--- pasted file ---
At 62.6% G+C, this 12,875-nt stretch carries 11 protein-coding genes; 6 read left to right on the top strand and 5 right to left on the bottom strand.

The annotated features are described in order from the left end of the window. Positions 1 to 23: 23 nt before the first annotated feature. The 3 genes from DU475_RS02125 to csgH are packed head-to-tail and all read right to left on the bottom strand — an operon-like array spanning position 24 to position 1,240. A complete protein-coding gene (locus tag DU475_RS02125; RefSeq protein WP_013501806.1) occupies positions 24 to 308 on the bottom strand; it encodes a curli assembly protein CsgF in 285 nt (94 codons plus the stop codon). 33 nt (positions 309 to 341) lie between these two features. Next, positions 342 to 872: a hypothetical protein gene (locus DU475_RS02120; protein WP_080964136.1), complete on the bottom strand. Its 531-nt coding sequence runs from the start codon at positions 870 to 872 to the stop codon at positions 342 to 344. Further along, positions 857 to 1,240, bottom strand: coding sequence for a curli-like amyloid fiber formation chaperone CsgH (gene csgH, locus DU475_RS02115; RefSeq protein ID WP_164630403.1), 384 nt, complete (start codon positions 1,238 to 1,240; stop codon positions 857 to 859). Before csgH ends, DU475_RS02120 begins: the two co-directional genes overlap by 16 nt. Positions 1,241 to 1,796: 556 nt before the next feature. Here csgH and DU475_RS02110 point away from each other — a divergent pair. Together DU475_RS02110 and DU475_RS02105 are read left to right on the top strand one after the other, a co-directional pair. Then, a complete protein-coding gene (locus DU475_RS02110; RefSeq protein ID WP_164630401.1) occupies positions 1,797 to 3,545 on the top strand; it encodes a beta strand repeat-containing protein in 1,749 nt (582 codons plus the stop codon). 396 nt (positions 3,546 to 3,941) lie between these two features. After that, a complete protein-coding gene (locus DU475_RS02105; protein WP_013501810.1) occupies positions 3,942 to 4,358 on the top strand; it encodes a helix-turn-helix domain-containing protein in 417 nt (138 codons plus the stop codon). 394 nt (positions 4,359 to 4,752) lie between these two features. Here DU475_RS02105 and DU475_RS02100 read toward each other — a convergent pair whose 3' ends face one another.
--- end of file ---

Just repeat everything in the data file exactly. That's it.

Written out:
At 62.6% G+C, this 12,875-nt stretch carries 11 protein-coding genes; 6 read left to right on the top strand and 5 right to left on the bottom strand.

The annotated features are described in order from the left end of the window. Positions 1 to 23: 23 nt before the first annotated feature. The 3 genes from DU475_RS02125 to csgH are packed head-to-tail and all read right to left on the bottom strand — an operon-like array spanning position 24 to position 1,240. A complete protein-coding gene (locus tag DU475_RS02125; RefSeq protein WP_013501806.1) occupies positions 24 to 308 on the bottom strand; it encodes a curli assembly protein CsgF in 285 nt (94 codons plus the stop codon). 33 nt (positions 309 to 341) lie between these two features. Next, positions 342 to 872: a hypothetical protein gene (locus DU475_RS02120; protein WP_080964136.1), complete on the bottom strand. Its 531-nt coding sequence runs from the start codon at positions 870 to 872 to the stop codon at positions 342 to 344. Further along, positions 857 to 1,240, bottom strand: coding sequence for a curli-like amyloid fiber formation chaperone CsgH (gene csgH, locus DU475_RS02115; RefSeq protein ID WP_164630403.1), 384 nt, complete (start codon positions 1,238 to 1,240; stop codon positions 857 to 859). Before csgH ends, DU475_RS02120 begins: the two co-directional genes overlap by 16 nt. Positions 1,241 to 1,796: 556 nt before the next feature. Here csgH and DU475_RS02110 point away from each other — a divergent pair. Together DU475_RS02110 and DU475_RS02105 are read left to right on the top strand one after the other, a co-directional pair. Then, a complete protein-coding gene (locus DU475_RS02110; RefSeq protein ID WP_164630401.1) occupies positions 1,797 to 3,545 on the top strand; it encodes a beta strand repeat-containing protein in 1,749 nt (582 codons plus the stop codon). 396 nt (positions 3,546 to 3,941) lie between these two features. After that, a complete protein-coding gene (locus DU475_RS02105; protein WP_013501810.1) occupies positions 3,942 to 4,358 on the top strand; it encodes a helix-turn-helix domain-containing protein in 417 nt (138 codons plus the stop codon). 394 nt (positions 4,359 to 4,752) lie between these two features. Here DU475_RS02105 and DU475_RS02100 read toward each other — a convergent pair whose 3' ends face one another.